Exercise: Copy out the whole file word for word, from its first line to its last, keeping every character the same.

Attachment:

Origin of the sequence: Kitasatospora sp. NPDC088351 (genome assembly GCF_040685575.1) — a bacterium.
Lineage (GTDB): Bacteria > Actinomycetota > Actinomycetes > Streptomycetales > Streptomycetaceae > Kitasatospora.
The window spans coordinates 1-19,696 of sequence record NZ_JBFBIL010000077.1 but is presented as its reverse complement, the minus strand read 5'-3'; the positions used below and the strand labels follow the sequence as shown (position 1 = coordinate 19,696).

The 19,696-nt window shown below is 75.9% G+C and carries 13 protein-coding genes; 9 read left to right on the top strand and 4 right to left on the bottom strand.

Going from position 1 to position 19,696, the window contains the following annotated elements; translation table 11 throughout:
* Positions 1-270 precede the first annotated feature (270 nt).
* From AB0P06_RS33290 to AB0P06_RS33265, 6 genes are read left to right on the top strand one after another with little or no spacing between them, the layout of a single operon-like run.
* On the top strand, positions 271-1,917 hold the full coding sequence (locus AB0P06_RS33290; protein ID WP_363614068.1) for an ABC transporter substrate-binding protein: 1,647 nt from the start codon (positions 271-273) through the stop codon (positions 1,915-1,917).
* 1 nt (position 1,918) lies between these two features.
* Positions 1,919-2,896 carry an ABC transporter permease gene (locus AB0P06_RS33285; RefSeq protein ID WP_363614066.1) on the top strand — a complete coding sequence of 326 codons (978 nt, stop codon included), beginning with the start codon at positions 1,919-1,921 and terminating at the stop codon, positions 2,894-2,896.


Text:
Origin of the sequence: Kitasatospora sp. NPDC088351 (genome assembly GCF_040685575.1) — a bacterium.
Lineage (GTDB): Bacteria > Actinomycetota > Actinomycetes > Streptomycetales > Streptomycetaceae > Kitasatospora.
The window spans coordinates 1-19,696 of sequence record NZ_JBFBIL010000077.1 but is presented as its reverse complement, the minus strand read 5'-3'; the positions used below and the strand labels follow the sequence as shown (position 1 = coordinate 19,696).

The 19,696-nt window shown below is 75.9% G+C and carries 13 protein-coding genes; 9 read left to right on the top strand and 4 right to left on the bottom strand.

Going from position 1 to position 19,696, the window contains the following annotated elements; translation table 11 throughout:
* Positions 1-270 precede the first annotated feature (270 nt).
* From AB0P06_RS33290 to AB0P06_RS33265, 6 genes are read left to right on the top strand one after another with little or no spacing between them, the layout of a single operon-like run.
* On the top strand, positions 271-1,917 hold the full coding sequence (locus AB0P06_RS33290; protein ID WP_363614068.1) for an ABC transporter substrate-binding protein: 1,647 nt from the start codon (positions 271-273) through the stop codon (positions 1,915-1,917).
* 1 nt (position 1,918) lies between these two features.
* Positions 1,919-2,896 carry an ABC transporter permease gene (locus AB0P06_RS33285; RefSeq protein ID WP_363614066.1) on the top strand — a complete coding sequence of 326 codons (978 nt, stop codon included), beginning with the start codon at positions 1,919-1,921 and terminating at the stop codon, positions 2,894-2,896.